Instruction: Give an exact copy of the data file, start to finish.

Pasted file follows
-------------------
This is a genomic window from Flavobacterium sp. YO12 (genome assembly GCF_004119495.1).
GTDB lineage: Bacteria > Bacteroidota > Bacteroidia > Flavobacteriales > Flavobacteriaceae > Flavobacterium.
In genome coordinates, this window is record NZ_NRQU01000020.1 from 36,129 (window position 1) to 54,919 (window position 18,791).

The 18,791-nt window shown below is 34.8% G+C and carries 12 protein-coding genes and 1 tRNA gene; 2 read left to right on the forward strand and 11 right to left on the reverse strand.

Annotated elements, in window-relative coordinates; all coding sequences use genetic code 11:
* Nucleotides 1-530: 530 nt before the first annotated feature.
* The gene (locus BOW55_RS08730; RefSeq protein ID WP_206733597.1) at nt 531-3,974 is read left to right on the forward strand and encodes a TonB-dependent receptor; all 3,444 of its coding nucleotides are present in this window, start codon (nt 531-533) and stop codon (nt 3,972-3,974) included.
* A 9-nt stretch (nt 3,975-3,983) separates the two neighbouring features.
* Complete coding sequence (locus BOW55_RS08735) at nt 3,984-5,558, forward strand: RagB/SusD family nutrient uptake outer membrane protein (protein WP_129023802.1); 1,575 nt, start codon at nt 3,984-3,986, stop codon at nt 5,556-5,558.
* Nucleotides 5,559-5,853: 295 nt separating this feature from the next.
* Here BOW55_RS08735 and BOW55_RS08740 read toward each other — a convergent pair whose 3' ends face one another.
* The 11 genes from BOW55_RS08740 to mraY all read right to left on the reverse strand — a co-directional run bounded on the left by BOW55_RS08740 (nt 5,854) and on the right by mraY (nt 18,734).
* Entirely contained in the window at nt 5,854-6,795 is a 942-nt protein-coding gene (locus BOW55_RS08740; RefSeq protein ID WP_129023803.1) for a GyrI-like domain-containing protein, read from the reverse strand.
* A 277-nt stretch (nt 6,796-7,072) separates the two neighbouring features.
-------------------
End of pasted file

This is a genomic window from Flavobacterium sp. YO12 (genome assembly GCF_004119495.1).
GTDB lineage: Bacteria > Bacteroidota > Bacteroidia > Flavobacteriales > Flavobacteriaceae > Flavobacterium.
In genome coordinates, this window is record NZ_NRQU01000020.1 from 36,129 (window position 1) to 54,919 (window position 18,791).

The 18,791-nt window shown below is 34.8% G+C and carries 12 protein-coding genes and 1 tRNA gene; 2 read left to right on the forward strand and 11 right to left on the reverse strand.

Annotated elements, in window-relative coordinates; all coding sequences use genetic code 11:
* Nucleotides 1-530: 530 nt before the first annotated feature.
* The gene (locus BOW55_RS08730; RefSeq protein ID WP_206733597.1) at nt 531-3,974 is read left to right on the forward strand and encodes a TonB-dependent receptor; all 3,444 of its coding nucleotides are present in this window, start codon (nt 531-533) and stop codon (nt 3,972-3,974) included.
* A 9-nt stretch (nt 3,975-3,983) separates the two neighbouring features.
* Complete coding sequence (locus BOW55_RS08735) at nt 3,984-5,558, forward strand: RagB/SusD family nutrient uptake outer membrane protein (protein WP_129023802.1); 1,575 nt, start codon at nt 3,984-3,986, stop codon at nt 5,556-5,558.
* Nucleotides 5,559-5,853: 295 nt separating this feature from the next.
* Here BOW55_RS08735 and BOW55_RS08740 read toward each other — a convergent pair whose 3' ends face one another.
* The 11 genes from BOW55_RS08740 to mraY all read right to left on the reverse strand — a co-directional run bounded on the left by BOW55_RS08740 (nt 5,854) and on the right by mraY (nt 18,734).
* Entirely contained in the window at nt 5,854-6,795 is a 942-nt protein-coding gene (locus BOW55_RS08740; RefSeq protein ID WP_129023803.1) for a GyrI-like domain-containing protein, read from the reverse strand.
* A 277-nt stretch (nt 6,796-7,072) separates the two neighbouring features.